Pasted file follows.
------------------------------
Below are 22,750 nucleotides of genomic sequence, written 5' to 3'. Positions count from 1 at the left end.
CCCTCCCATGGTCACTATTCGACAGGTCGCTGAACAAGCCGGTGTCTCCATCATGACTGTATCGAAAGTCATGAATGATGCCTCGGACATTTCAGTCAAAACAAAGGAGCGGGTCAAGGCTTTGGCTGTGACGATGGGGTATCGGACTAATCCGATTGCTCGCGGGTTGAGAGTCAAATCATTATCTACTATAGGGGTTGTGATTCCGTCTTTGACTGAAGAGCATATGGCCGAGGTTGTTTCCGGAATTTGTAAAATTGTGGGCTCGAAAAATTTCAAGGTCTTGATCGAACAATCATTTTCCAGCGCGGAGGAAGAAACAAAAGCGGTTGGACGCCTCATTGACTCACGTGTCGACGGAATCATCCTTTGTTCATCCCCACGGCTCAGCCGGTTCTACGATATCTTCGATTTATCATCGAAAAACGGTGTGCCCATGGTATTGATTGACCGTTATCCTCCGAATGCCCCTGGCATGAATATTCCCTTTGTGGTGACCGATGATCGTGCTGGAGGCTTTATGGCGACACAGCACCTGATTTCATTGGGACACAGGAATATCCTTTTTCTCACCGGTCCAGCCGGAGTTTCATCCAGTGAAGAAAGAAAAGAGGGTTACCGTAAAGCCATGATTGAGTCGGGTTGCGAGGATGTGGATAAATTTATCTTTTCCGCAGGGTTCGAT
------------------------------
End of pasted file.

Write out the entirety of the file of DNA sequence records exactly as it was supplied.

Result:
Below are 22,750 nucleotides of genomic sequence, written 5' to 3'. Positions count from 1 at the left end.
CCCTCCCATGGTCACTATTCGACAGGTCGCTGAACAAGCCGGTGTCTCCATCATGACTGTATCGAAAGTCATGAATGATGCCTCGGACATTTCAGTCAAAACAAAGGAGCGGGTCAAGGCTTTGGCTGTGACGATGGGGTATCGGACTAATCCGATTGCTCGCGGGTTGAGAGTCAAATCATTATCTACTATAGGGGTTGTGATTCCGTCTTTGACTGAAGAGCATATGGCCGAGGTTGTTTCCGGAATTTGTAAAATTGTGGGCTCGAAAAATTTCAAGGTCTTGATCGAACAATCATTTTCCAGCGCGGAGGAAGAAACAAAAGCGGTTGGACGCCTCATTGACTCACGTGTCGACGGAATCATCCTTTGTTCATCCCCACGGCTCAGCCGGTTCTACGATATCTTCGATTTATCATCGAAAAACGGTGTGCCCATGGTATTGATTGACCGTTATCCTCCGAATGCCCCTGGCATGAATATTCCCTTTGTGGTGACCGATGATCGTGCTGGAGGCTTTATGGCGACACAGCACCTGATTTCATTGGGACACAGGAATATCCTTTTTCTCACCGGTCCAGCCGGAGTTTCATCCAGTGAAGAAAGAAAAGAGGGTTACCGTAAAGCCATGATTGAGTCGGGTTGCGAGGATGTGGATAAATTTATCTTTTCCGCAGGGTTCGAT